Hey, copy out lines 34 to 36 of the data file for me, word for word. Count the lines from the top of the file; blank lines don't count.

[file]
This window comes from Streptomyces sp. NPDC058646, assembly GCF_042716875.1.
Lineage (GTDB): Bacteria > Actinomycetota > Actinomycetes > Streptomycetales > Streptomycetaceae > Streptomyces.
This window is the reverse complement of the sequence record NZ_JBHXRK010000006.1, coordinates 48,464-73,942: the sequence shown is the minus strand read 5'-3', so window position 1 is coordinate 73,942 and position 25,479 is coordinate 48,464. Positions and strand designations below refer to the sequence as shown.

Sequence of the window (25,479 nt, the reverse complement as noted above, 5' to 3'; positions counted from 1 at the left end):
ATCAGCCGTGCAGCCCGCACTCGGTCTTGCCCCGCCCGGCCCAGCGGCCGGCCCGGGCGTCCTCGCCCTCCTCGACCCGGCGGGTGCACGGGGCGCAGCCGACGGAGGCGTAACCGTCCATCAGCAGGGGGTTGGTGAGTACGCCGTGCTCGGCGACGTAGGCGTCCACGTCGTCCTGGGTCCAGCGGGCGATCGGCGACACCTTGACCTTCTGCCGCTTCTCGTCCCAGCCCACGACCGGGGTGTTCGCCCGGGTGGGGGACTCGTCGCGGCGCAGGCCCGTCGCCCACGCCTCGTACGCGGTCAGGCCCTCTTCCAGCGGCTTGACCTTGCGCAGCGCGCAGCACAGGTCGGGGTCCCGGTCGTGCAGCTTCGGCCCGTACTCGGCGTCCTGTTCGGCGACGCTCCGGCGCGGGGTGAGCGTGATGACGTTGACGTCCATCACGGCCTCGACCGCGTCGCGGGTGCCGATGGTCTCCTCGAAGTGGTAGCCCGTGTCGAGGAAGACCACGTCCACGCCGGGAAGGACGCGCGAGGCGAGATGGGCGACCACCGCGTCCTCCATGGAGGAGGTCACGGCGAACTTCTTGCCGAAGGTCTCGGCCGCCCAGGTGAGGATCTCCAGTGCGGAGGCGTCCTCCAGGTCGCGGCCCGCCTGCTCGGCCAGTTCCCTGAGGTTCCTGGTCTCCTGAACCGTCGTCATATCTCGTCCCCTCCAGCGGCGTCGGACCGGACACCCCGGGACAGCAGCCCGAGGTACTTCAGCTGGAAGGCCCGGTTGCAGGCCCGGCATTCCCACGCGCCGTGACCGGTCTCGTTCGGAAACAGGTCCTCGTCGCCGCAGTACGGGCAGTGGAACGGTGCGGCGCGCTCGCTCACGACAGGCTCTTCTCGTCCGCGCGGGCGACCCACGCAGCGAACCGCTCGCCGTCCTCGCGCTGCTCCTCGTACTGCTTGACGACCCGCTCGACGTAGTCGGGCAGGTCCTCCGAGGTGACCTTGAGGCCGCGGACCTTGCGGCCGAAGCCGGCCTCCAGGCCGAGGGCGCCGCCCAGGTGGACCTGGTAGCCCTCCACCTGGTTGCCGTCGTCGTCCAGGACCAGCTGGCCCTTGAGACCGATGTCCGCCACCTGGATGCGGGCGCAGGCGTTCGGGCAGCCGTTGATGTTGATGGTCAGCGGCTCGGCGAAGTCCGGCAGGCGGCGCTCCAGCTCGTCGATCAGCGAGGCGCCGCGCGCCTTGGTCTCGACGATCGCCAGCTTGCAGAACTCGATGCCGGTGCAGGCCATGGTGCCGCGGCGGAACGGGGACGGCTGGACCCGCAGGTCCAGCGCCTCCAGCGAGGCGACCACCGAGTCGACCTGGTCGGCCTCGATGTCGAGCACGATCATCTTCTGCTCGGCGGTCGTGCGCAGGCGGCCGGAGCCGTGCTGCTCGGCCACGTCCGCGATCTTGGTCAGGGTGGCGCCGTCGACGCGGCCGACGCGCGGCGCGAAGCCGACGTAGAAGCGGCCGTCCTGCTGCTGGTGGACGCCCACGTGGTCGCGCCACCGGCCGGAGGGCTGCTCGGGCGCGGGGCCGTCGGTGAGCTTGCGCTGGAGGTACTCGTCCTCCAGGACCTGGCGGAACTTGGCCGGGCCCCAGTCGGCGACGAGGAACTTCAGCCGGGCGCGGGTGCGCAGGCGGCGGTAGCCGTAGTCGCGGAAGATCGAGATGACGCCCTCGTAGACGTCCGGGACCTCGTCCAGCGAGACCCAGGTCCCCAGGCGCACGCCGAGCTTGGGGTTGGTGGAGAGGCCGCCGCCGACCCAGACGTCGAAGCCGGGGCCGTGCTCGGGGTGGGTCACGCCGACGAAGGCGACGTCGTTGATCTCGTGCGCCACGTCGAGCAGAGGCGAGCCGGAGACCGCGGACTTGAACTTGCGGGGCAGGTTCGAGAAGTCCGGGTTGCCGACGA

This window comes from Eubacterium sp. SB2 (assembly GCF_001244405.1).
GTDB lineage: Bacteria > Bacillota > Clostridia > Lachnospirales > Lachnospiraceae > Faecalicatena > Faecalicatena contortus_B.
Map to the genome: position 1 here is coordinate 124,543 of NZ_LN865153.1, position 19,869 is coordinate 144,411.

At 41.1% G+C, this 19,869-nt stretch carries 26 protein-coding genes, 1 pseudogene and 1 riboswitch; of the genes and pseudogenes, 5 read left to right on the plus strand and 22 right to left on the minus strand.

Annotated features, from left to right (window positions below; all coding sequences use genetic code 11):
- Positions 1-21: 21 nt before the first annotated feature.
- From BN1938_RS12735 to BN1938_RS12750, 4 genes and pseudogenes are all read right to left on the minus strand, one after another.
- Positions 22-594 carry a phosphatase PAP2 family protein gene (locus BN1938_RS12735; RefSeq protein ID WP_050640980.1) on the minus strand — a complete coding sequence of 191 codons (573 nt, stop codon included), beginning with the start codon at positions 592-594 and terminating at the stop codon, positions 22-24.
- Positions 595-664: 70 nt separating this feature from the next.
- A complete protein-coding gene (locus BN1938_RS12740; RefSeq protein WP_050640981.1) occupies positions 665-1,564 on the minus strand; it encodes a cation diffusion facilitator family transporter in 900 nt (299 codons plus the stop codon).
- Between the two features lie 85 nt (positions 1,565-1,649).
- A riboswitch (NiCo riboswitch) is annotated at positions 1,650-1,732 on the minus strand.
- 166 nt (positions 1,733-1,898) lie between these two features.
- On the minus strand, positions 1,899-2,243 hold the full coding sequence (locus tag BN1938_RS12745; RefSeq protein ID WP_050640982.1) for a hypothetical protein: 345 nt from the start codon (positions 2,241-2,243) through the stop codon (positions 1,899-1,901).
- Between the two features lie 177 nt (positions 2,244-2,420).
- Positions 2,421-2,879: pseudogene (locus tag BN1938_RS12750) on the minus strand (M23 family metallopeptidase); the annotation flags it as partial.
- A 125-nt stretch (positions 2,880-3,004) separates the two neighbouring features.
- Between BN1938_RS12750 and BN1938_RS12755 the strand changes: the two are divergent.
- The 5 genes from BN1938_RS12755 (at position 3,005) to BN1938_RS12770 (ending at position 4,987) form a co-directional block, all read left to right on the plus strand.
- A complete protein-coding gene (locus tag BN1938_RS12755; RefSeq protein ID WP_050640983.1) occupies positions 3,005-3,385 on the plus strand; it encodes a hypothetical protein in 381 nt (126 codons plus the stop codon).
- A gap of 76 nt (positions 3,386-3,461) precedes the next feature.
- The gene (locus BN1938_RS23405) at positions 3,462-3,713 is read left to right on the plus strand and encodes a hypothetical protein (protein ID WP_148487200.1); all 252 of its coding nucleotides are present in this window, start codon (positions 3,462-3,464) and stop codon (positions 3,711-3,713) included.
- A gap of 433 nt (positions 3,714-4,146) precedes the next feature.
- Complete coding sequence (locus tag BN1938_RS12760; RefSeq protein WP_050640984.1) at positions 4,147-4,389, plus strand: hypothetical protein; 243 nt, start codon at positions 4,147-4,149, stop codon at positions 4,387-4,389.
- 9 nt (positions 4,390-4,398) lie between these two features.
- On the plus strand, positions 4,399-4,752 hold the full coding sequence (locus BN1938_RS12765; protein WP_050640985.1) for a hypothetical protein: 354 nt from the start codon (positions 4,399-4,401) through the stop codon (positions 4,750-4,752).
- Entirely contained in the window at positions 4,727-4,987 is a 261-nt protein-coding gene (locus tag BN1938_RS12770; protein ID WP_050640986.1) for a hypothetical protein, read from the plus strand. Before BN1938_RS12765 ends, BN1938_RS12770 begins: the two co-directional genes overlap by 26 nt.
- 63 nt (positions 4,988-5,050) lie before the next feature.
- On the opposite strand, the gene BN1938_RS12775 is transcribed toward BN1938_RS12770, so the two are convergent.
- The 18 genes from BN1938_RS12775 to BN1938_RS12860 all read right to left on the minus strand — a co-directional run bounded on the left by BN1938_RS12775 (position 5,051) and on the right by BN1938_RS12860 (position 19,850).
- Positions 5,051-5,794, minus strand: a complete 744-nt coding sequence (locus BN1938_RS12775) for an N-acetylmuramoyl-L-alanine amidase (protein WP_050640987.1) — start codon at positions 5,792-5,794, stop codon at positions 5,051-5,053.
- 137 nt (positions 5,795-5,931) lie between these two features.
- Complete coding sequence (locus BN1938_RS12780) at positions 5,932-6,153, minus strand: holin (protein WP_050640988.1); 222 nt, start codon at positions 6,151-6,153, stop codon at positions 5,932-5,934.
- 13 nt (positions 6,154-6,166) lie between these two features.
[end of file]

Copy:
- On the opposite strand, the gene BN1938_RS12775 is transcribed toward BN1938_RS12770, so the two are convergent.
- The 18 genes from BN1938_RS12775 to BN1938_RS12860 all read right to left on the minus strand — a co-directional run bounded on the left by BN1938_RS12775 (position 5,051) and on the right by BN1938_RS12860 (position 19,850).
- Positions 5,051-5,794, minus strand: a complete 744-nt coding sequence (locus BN1938_RS12775) for an N-acetylmuramoyl-L-alanine amidase (protein WP_050640987.1) — start codon at positions 5,792-5,794, stop codon at positions 5,051-5,053.